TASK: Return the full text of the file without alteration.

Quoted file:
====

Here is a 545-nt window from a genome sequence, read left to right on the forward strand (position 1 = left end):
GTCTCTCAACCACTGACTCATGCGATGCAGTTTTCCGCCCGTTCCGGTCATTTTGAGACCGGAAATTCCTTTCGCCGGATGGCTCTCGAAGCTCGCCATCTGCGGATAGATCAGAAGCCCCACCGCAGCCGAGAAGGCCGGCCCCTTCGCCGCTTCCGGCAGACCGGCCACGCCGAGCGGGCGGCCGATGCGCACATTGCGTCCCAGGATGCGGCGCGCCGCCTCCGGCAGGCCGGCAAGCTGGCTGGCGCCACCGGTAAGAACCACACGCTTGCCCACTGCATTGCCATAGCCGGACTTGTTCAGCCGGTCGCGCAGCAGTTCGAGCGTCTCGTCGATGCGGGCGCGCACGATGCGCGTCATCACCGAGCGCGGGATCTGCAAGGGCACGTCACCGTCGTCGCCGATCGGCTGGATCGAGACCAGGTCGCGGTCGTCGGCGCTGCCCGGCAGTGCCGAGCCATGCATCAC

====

Here is a 545-nt window from a genome sequence, read left to right on the forward strand (position 1 = left end):
GTCTCTCAACCACTGACTCATGCGATGCAGTTTTCCGCCCGTTCCGGTCATTTTGAGACCGGAAATTCCTTTCGCCGGATGGCTCTCGAAGCTCGCCATCTGCGGATAGATCAGAAGCCCCACCGCAGCCGAGAAGGCCGGCCCCTTCGCCGCTTCCGGCAGACCGGCCACGCCGAGCGGGCGGCCGATGCGCACATTGCGTCCCAGGATGCGGCGCGCCGCCTCCGGCAGGCCGGCAAGCTGGCTGGCGCCACCGGTAAGAACCACACGCTTGCCCACTGCATTGCCATAGCCGGACTTGTTCAGCCGGTCGCGCAGCAGTTCGAGCGTCTCGTCGATGCGGGCGCGCACGATGCGCGTCATCACCGAGCGCGGGATCTGCAAGGGCACGTCACCGTCGTCGCCGATCGGCTGGATCGAGACCAGGTCGCGGTCGTCGGCGCTGCCCGGCAGTGCCGAGCCATGCATCAC